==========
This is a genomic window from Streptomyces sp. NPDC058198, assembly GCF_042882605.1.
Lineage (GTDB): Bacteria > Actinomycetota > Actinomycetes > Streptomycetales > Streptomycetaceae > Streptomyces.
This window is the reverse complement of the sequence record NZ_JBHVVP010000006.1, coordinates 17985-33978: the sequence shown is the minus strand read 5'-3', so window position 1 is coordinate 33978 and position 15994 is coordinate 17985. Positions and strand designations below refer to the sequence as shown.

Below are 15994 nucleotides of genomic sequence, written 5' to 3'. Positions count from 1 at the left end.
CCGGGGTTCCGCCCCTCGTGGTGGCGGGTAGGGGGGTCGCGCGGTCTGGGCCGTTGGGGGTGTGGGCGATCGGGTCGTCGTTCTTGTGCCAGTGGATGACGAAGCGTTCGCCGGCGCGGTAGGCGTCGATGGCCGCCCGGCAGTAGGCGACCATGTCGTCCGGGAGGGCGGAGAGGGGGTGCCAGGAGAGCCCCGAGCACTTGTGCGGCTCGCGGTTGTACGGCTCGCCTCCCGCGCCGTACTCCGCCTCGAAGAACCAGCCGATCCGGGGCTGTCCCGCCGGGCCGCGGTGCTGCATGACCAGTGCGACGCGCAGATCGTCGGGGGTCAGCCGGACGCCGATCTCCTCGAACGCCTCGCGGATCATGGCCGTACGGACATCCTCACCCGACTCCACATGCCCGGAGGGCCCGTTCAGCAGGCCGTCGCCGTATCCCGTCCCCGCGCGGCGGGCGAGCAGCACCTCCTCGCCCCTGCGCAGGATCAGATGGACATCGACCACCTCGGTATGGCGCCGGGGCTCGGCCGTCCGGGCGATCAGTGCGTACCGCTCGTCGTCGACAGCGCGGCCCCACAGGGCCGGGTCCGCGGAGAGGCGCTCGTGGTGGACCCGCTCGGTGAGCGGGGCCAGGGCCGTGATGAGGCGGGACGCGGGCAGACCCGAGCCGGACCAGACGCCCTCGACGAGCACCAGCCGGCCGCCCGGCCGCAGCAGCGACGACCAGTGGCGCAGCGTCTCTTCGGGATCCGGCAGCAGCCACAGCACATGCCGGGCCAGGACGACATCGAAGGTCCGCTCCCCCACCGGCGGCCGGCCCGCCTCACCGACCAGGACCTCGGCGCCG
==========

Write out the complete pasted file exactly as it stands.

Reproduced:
This is a genomic window from Streptomyces sp. NPDC058198, assembly GCF_042882605.1.
Lineage (GTDB): Bacteria > Actinomycetota > Actinomycetes > Streptomycetales > Streptomycetaceae > Streptomyces.
This window is the reverse complement of the sequence record NZ_JBHVVP010000006.1, coordinates 17985-33978: the sequence shown is the minus strand read 5'-3', so window position 1 is coordinate 33978 and position 15994 is coordinate 17985. Positions and strand designations below refer to the sequence as shown.

Below are 15994 nucleotides of genomic sequence, written 5' to 3'. Positions count from 1 at the left end.
CCGGGGTTCCGCCCCTCGTGGTGGCGGGTAGGGGGGTCGCGCGGTCTGGGCCGTTGGGGGTGTGGGCGATCGGGTCGTCGTTCTTGTGCCAGTGGATGACGAAGCGTTCGCCGGCGCGGTAGGCGTCGATGGCCGCCCGGCAGTAGGCGACCATGTCGTCCGGGAGGGCGGAGAGGGGGTGCCAGGAGAGCCCCGAGCACTTGTGCGGCTCGCGGTTGTACGGCTCGCCTCCCGCGCCGTACTCCGCCTCGAAGAACCAGCCGATCCGGGGCTGTCCCGCCGGGCCGCGGTGCTGCATGACCAGTGCGACGCGCAGATCGTCGGGGGTCAGCCGGACGCCGATCTCCTCGAACGCCTCGCGGATCATGGCCGTACGGACATCCTCACCCGACTCCACATGCCCGGAGGGCCCGTTCAGCAGGCCGTCGCCGTATCCCGTCCCCGCGCGGCGGGCGAGCAGCACCTCCTCGCCCCTGCGCAGGATCAGATGGACATCGACCACCTCGGTATGGCGCCGGGGCTCGGCCGTCCGGGCGATCAGTGCGTACCGCTCGTCGTCGACAGCGCGGCCCCACAGGGCCGGGTCCGCGGAGAGGCGCTCGTGGTGGACCCGCTCGGTGAGCGGGGCCAGGGCCGTGATGAGGCGGGACGCGGGCAGACCCGAGCCGGACCAGACGCCCTCGACGAGCACCAGCCGGCCGCCCGGCCGCAGCAGCGACGACCAGTGGCGCAGCGTCTCTTCGGGATCCGGCAGCAGCCACAGCACATGCCGGGCCAGGACGACATCGAAGGTCCGCTCCCCCACCGGCGGCCGGCCCGCCTCACCGACCAGGACCTCGGCGCCG